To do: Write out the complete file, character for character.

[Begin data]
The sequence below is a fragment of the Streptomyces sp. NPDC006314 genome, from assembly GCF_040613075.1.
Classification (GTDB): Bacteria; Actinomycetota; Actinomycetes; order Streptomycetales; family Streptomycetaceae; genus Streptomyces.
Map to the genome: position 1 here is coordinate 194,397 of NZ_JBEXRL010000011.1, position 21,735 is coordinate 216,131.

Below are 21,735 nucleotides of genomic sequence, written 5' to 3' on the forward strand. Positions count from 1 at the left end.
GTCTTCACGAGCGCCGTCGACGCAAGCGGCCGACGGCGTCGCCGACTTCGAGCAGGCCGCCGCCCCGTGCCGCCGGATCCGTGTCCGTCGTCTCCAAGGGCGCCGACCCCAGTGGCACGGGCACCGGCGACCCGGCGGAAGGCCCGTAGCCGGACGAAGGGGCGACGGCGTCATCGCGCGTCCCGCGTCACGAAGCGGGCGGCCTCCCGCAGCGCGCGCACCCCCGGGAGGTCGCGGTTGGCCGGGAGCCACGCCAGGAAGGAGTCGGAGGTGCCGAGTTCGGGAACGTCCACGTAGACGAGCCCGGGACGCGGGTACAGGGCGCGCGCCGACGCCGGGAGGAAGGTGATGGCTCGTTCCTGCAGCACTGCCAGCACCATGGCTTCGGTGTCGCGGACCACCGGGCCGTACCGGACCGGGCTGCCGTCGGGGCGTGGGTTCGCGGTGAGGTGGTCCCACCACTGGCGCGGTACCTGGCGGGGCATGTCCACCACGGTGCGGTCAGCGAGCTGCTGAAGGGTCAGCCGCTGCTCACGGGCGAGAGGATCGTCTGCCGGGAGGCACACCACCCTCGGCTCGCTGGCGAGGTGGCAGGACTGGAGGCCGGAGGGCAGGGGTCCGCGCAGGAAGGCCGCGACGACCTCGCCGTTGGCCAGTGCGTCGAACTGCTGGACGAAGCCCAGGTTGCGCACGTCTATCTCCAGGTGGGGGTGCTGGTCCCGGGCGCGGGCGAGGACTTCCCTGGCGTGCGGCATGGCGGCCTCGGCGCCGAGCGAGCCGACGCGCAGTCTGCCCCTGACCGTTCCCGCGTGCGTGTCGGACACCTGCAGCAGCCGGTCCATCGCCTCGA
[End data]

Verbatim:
The sequence below is a fragment of the Streptomyces sp. NPDC006314 genome, from assembly GCF_040613075.1.
Classification (GTDB): Bacteria; Actinomycetota; Actinomycetes; order Streptomycetales; family Streptomycetaceae; genus Streptomyces.
Map to the genome: position 1 here is coordinate 194,397 of NZ_JBEXRL010000011.1, position 21,735 is coordinate 216,131.

Below are 21,735 nucleotides of genomic sequence, written 5' to 3' on the forward strand. Positions count from 1 at the left end.
GTCTTCACGAGCGCCGTCGACGCAAGCGGCCGACGGCGTCGCCGACTTCGAGCAGGCCGCCGCCCCGTGCCGCCGGATCCGTGTCCGTCGTCTCCAAGGGCGCCGACCCCAGTGGCACGGGCACCGGCGACCCGGCGGAAGGCCCGTAGCCGGACGAAGGGGCGACGGCGTCATCGCGCGTCCCGCGTCACGAAGCGGGCGGCCTCCCGCAGCGCGCGCACCCCCGGGAGGTCGCGGTTGGCCGGGAGCCACGCCAGGAAGGAGTCGGAGGTGCCGAGTTCGGGAACGTCCACGTAGACGAGCCCGGGACGCGGGTACAGGGCGCGCGCCGACGCCGGGAGGAAGGTGATGGCTCGTTCCTGCAGCACTGCCAGCACCATGGCTTCGGTGTCGCGGACCACCGGGCCGTACCGGACCGGGCTGCCGTCGGGGCGTGGGTTCGCGGTGAGGTGGTCCCACCACTGGCGCGGTACCTGGCGGGGCATGTCCACCACGGTGCGGTCAGCGAGCTGCTGAAGGGTCAGCCGCTGCTCACGGGCGAGAGGATCGTCTGCCGGGAGGCACACCACCCTCGGCTCGCTGGCGAGGTGGCAGGACTGGAGGCCGGAGGGCAGGGGTCCGCGCAGGAAGGCCGCGACGACCTCGCCGTTGGCCAGTGCGTCGAACTGCTGGACGAAGCCCAGGTTGCGCACGTCTATCTCCAGGTGGGGGTGCTGGTCCCGGGCGCGGGCGAGGACTTCCCTGGCGTGCGGCATGGCGGCCTCGGCGCCGAGCGAGCCGACGCGCAGTCTGCCCCTGACCGTTCCCGCGTGCGTGTCGGACACCTGCAGCAGCCGGTCCATCGCCTCGA